THE UKIAH DAILY JOURNAL- TUESDAY, SEPTEMBER 22, 1987-3 Congressmen praise attack on Iran's ship WASHINGTON (AP) — Two members of Congress today praised the U.S. helicopter attack on an Iranian military ship that had been laying mines in the Persian Gulf, saying a strong response clearly was called for. "I think that the Navy and the administration behaved exactly right on this," said Rep. Les Aspin, D-Wis., chairman of the House Armed Services Committee. "... I think the evidence is very clear that we were right in this instance." Sen. Richard Lugar, R-Ind., interviewed along with Aspin on NBC-TV's "Today" show, agreed, saying: "Clearly we've caught them dead to rights in this situation, in international waters, clearly in violation." Aspin, who has been critical in the past of U.S. policy toward the giilf, said the attack was "within the envelope" of what could have been anticipated in the war-torn region. "I don't think that the Persian Gulf is more dangerous today than it was two days ago," he said. "It was dangerous then and it's dangerous now." Both legislators said it was curious that the Iranians wotfld undertake a mine-laying venture at a time when the United Nations is being urged by the United States to impose sanctions against Iran Tor its failure to agree to a cease-fire in the gulf. "The Iranians are badly frustrated over their inability to retaliate," Lugar said. "... Frustrated as they may be, it still is very curious that they would do so with their leader at the U.N. and with the whole focus of world opinion on the cease-fire." Iranian President Ali Khamenei was to speak to the U.N. General Assembly and outline his country's stand on a cease-fire resolution, which was approved unanimously July 20 by the U.N. Security Council. Pet of the Day BfflieAihiku This one-year-old spayed beagle, "Susie", needs a good home. If you can help please call Kitty at 485-0585. Documents trace diversion idea to North WASHINGTON (AP) — An Israeli government chronology and notes from an Israeli official show that Lt. Col. Oliver North was talking about diverting Iran arms sale profits to Nicaraguan rebels earlier than he admitted, according to congressional investigative sources. : Documents obtained by the congressional Committees investigating the arms sale and diversion show that North already was thinking about using profits for the Contras in December 1985. : He told investigators the original idea for the secret diversion came in January 1986 from Manuchcr Ghorbanifar, an Iranian middleman who also has been described in congressional testimony as an Israeli intelligence agent. '. The documents, according to congressional Sources familiar with them, say North mcn- lioncd a need to generate profits from the Iran arms sales and also talked of the needs of the Contras in a Dec. 5,1985, conversation with an official of Israel's military purchasing office in New York. The development was first reported Monday by the Wall Street Journal. North testified that when Ghorbanifar raised the Contra diversion idea to him during a bathroom conversation at a European meeting, North thought it was "a neat idea." The congressional committees investigating the affair read a reference to the earlier Dec. 5 North conversation with the Israeli official in a secret chronology provided by the Israeli government last month, said sources who commented Monday only on condition they not he named. Then, while on a trip to Israel during Congress' August recess, Sen. Warren Rudrnan, R-N.H., the top Republican on the Senate Iran- Contra Committee, obtained a copy of the official's handwritten notes, in Hebrew, made at the same time the conversation took place. In December 1985, North, then a White House aide, had been en route to a meeting in London on the issue of the American hostages and the arms sales when he stopped in New York to meet with purchasing officials, the sources said. In another development, The Washington Post reported today that North, in a memo last year to President Reagan, tried to discredit a critic of the Contras, Jack Terrell, by calling him a "terrorist threat" under investigation by the FBI. The Post, citing documents released by the congressional Iran-Contra committees, said the memo adds fuel to allegations that North used the FBI to discredit opponents of Reagan's Central America policy. North was concerned that Terrell might expose the secret Contra support operation, the Post reported. Terrell, responding to the report that North attempted to discredit him, told the Post that the disclosure shows that the government was running a "domestic surveillance operation" to support Reagan's pro-Contra policy and discredit its opponents. Terrell is a self-described former mercenary who now works for the International Center for Policy Development, an anti-Contra group. Farm credit bill on hold as 'farmer mac' reviewed WASHINGTON (AP) — The House Agriculture Committee's chairman is calling for $2.5 billion in federal funds to aid the Farm Credit System but action on the plan will remain on the back burner for two weeks. "We're waiting until we've worked out the other details," committee Chairman E. "Kika" de la Garza, D-Texas, said Monday after lawmakers fine tuned the bill for an hour but halted work before acting on the money. : Before the House returns to the pill, two panels plan to review a provision that would establish a secondary market in farm mortgage loans under which debt would be pooled and resold lo investors. ' The bill is designed to rescue the borrower-owned network of 37 banks and almost 400 local lending associations from losses that have totaled $4.8 billion over the last two years. In its current form, the measure would merely provide "such sums as may be necessary" to prop up the chain of cooperatives, a pillar of American agriculture for 70 years. The $50 billion system itself has asked for a $6 billion bailout while the Reagan administration has stopped short of recommending any federal funds. Pressed by reporters on why he had not offered the $2.5 billion plan as scheduled, de la Garza also said that he had wanted to discuss it first with Appropriations Committee Chairman Jamie L. Whitten, D- Texas, but had been unable to do so. The next chance apparently will come Oct. 6 when the issue is scheduled to return to the House floor. De la Garza said the $2.5 billion would be offset by the sale of system assets. His Agriculture Committee had rejected a proposal under which the system would have bailed itself out by selling assets. Critics said the plan would not have raised enough money. "This is a hybrid," dc la Garza said. "This is an immediate shot, a quick infusion." As for the amount of $2.5 billion, he said that "nothing's in concrete but this is the figure we would go with." "We figured thM you need a quick infusion for uie balance of 1987 and early 1988," he said. Under the plan, the money would be distributed to needy lenders within the system by a Technical Assistance Corp. that also would be set up under Uic bill. Other key provisions of the bill would streamline the Farm Credit System's structure, provide borrowers with expanded rights and require lenders to restructure loans if that would result in a greater payback than would foreclosure. ' Under a secondary market system, several of which already exist for home mortgage loans, debt is pooled and sold to investors. That generates more cash for borrowers and thus in theory eases credit. But critics say a secondary market, usually dubbed "Farmer Mac," would sharpen substantially competition facing the already tottering Farm Credit System and thus turn the rescue package into something resembling a torpedo. Chamber's Grande Ball on Oct. 3 The Greater Ukiah Chamber of Commerce presents its eighth annual Grande Ball on Saturday, Oct. 3. This year's vintage ball, complete with a five piece orchestra, will again be held at the Weibel Winery Saturday, Oct. 3 from 6:30 p.m. until 1 a.m. There will be a no-host bar for cocktails which can be enjoyed with hofs d'oeuvres from 6:30 p.m. to 8 p.m. followed by a prime rib dinner with all the trimmings catered by Don Delahoyde of Five Star Catering. Wine will be available with dinner. After dinner, the elegant tasting room will become a ballroom with music by the Swing Thing, featuring vocalist Betty J. Allen. Tickets are $25 per person. Please contact the Chamber office at 462-4705 for reservations and tickets. Reservations cannot be accepted after 5 p.m. Wednesday, Sept. 30. For more information, call Thorn Parducci, chairman, at 462-3828 or the Chamber office at 462-4705. It's OK to burn The ban on open burning imposed during the catastrophic wildland fires earlier this month has been lifted. Jerry Partain, director of the California Department of Forestry and Fire Protection, announced the lifting of the ban as of 6 p.m. Monday night. Open fires to burn refuse, such as agricultural waste, are allowed by permit between the hours of 6 a.m. and noon on designated burn days. Burn permits can be obtained from the Department of Forestry. Permits are also required for campfires on open lands. The public can call 462-7448 for more information. AIDS vaccine tests planned SACRAMENTO (AP) — Researchers at the University of California, Davis, say an AIDS vaccine developed by Dr. Jonas Salk may be ready for testing in humans in January. At a news conference Monday, Dr. Neil Flynn, head of the AIDS unit of the UC-Davis Medical Center located in Sacramento, said, "This is a very long shot. What we hope for is a little bit of information" that will help AIDS victims in the future. Salk's AJDS vaccine is based on his work that resulted in the first polio vaccine, using whole killed viruses. Flynn, accompanied by medical assistants and university officials, said they were looking for volunteers to participate in the tests, in which a dead AIDS virus cell is injected into the patient's muscle, probably in the arm. Special Wednesday Bargain Matinee ANY MOVIE ONLY $2.50 DOORS OPEN AT 1:00 pm 1:00 pm until 5:30 pm Agenoa Ukiah Planning Commission : A day care center proposed on Main Street will be reviewed by the Ukiah Planning Commission. For the Record The name of Denise Berkland was spelled incorrectly in a story Friday describing her sentencing for drug sales. The Journal regrets the error. It is the policy of the Daily Journal to correct any factual errors. Corrections will be published as soon as possible. Errors should be called to the attention of the managing editor by calling 468-0123, extension 313. The center, proposed for 530 South Main Street by Richard Darby, requires a site development permit. Also on the agenda is: •A public hearing on a variance requested for the city requirement of curb, gutter, and sidewalk to be installed in front ol' a residence at 708 Willow. •A parking variance requested for the Main Street preschool. The meeting begins at 7 p.m. Wednesday at the public meeting room of the Grace Hudson Museum. MOVING? CALL HUTCHINS MOVING & STORAGE 463-1400 2000 INDUSTRY RD., UKIAH Ukiah Duly r journa^ CcUfonil* Wclkwf C*ni*r tt.Wpw month tailor ClUMn H-MpvmooUi I «*IUM Cfctrttr I p»y»M« 1 moflU* la »4v4oc» Unite (MM Auto Howl* |S.S»(»rmooUi SMlorCttlMi) »i-*»w month i *«!» rwM i P*y»bto J ojooUnln •«•*»« M*U f£-00 per month TIM UKIAH PAILV JOURNAL No MMVi If puWilhJd 0»Uy. Met* SMur- <Uyi «l MB 8 School Sirwt, PO. Boi 7M. UU*h. C*Uf«nta. MM2. I7»7i Court «tcrt*. POSTMASTER Mod wUnM Uktob MUy Joura«l. P.O ftra 7«». USKMMV VflMlt WMil ffi IKWASfMKIP This Health Tip is one of a series sponsored by Ukiah Adyentist Hospital, which invites you and your family to loin In the Family Health Fair celebration at Adventist Hospital, October llth from 10amto4pm. <\Vr •'.«*> < "K«BWn BIG RUMMAGE SALE Presbyterian Church Corner of Perkins & Dora, Ukiah September 24 & 25 9 a.m. to 4 p.m. Something for Everyone UNITED PRESBYTERIAN WOMEN NOW PLAYING This time Cheech is not just on the wrong side of the law. He's on the wrong side of the line. BORN IN EAST LA. •»• _ JR| Tonight-7:36&9:37 NOW PLAYING MOLLYRINGMLD ROBERTDOWNEYI ...has finally met his match/ Tonight—7:41-9:41 HELD OVER Ronald is making an investment in his senior year. MONEY CAN BUY POPULARITY BUT IT... TOUCHSTONE PICTURES Tonight—7:36 &9:36 NOW PLAYING It's getting weirder! : HOU$E IF THE SECOND STORY NEW WORLD PICTURES Tonight -7:00 & 10:19 PLUS Peter We Her Nancy Alien ROBOCOP icnight -8:33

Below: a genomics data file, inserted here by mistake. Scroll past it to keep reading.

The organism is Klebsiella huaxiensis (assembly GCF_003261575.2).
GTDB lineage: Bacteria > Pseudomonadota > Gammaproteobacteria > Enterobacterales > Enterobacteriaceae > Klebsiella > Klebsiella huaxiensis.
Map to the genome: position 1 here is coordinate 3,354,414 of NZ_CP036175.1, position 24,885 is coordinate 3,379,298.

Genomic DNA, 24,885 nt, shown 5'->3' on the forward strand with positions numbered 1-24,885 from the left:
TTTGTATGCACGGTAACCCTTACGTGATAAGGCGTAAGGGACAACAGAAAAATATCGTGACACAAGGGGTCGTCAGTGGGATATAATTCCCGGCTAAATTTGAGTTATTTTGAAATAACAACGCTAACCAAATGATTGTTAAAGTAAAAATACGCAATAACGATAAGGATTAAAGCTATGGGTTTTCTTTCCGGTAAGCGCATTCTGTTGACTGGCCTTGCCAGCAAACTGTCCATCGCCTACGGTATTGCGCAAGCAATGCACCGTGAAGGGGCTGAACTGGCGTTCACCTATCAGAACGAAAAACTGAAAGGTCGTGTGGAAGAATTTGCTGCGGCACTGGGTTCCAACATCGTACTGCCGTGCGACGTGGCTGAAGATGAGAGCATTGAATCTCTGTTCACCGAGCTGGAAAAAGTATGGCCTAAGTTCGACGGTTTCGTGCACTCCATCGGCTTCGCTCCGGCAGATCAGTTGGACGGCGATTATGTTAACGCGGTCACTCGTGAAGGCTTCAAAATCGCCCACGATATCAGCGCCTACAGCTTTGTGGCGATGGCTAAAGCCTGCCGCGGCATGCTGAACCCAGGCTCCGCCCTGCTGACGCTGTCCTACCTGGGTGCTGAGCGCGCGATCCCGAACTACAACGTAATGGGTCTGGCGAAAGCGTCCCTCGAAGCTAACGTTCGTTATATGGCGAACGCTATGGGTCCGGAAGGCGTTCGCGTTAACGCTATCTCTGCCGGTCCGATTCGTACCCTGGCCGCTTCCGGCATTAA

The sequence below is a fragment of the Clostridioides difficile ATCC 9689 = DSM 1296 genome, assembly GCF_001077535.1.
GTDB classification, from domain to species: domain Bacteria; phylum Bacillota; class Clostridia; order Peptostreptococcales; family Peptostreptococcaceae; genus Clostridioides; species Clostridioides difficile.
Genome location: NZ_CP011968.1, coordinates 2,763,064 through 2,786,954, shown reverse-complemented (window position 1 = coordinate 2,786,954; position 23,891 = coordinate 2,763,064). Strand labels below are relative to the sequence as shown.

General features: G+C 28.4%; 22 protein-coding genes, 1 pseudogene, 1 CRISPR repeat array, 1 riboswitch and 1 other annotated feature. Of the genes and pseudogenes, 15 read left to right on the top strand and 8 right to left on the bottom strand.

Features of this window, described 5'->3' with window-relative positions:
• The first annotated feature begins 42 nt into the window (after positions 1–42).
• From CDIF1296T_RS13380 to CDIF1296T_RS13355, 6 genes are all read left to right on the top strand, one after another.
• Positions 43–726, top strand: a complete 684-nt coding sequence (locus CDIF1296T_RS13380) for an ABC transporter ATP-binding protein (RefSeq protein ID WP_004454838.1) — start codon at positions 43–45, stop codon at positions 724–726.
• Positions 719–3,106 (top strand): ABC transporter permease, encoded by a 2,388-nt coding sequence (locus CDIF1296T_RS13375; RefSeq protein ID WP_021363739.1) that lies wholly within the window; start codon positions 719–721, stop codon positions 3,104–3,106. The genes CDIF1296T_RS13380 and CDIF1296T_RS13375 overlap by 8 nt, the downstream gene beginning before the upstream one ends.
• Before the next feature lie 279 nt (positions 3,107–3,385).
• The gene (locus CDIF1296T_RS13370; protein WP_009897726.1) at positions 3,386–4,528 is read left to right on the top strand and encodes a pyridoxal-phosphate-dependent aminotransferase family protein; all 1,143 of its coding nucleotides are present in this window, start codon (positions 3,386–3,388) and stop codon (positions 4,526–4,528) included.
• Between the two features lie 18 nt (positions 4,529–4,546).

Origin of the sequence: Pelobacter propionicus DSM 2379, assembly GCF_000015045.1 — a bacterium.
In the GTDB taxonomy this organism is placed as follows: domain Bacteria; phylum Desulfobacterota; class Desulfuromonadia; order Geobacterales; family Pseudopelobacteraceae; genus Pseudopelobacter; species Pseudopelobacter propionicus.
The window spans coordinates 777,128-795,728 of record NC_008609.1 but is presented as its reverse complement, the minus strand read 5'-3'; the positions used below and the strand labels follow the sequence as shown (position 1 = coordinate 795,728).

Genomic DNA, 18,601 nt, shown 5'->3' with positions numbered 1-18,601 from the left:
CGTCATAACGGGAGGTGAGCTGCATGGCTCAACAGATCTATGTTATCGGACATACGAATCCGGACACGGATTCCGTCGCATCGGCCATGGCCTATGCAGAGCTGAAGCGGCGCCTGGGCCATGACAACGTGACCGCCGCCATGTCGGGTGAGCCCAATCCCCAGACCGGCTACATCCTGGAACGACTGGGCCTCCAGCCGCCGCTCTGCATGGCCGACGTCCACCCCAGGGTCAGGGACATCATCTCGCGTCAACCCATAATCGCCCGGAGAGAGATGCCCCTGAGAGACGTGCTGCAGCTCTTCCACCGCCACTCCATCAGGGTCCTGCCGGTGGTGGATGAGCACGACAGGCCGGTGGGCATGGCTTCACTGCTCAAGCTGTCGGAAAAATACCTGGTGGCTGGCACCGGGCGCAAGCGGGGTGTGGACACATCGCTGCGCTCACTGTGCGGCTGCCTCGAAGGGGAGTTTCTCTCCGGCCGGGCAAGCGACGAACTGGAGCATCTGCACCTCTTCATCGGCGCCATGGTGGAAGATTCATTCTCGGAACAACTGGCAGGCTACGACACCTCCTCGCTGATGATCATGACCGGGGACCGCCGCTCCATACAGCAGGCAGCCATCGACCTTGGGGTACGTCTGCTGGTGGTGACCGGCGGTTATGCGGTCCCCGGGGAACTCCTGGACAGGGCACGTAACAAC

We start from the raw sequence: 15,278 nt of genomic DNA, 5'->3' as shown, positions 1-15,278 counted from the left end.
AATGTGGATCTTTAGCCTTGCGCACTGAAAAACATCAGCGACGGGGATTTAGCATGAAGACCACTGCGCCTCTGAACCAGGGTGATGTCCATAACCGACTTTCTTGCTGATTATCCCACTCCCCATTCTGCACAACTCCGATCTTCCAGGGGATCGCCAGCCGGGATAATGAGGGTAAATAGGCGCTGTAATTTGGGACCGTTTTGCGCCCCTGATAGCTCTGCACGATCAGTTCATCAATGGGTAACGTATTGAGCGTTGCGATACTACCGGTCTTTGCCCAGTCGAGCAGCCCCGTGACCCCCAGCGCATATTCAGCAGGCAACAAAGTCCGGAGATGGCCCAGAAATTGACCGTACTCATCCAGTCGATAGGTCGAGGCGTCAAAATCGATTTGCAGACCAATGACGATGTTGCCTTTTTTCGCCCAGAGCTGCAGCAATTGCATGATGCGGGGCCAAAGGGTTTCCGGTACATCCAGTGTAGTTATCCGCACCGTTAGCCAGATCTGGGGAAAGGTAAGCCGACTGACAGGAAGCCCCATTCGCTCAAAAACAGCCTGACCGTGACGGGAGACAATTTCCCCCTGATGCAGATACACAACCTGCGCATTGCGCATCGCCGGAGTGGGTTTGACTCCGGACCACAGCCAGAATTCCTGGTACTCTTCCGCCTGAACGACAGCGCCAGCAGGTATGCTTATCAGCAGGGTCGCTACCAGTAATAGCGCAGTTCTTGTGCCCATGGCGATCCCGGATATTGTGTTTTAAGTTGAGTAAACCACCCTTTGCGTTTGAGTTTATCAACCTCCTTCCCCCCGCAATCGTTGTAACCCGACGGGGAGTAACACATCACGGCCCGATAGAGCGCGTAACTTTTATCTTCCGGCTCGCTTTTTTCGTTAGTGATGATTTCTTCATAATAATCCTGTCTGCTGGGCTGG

What members have found on this page

Get access to

  • The largest online newspaper archive
  • 11,200+ newspapers from the 1700s–2000s
  • Millions of additional pages added every month

Try it free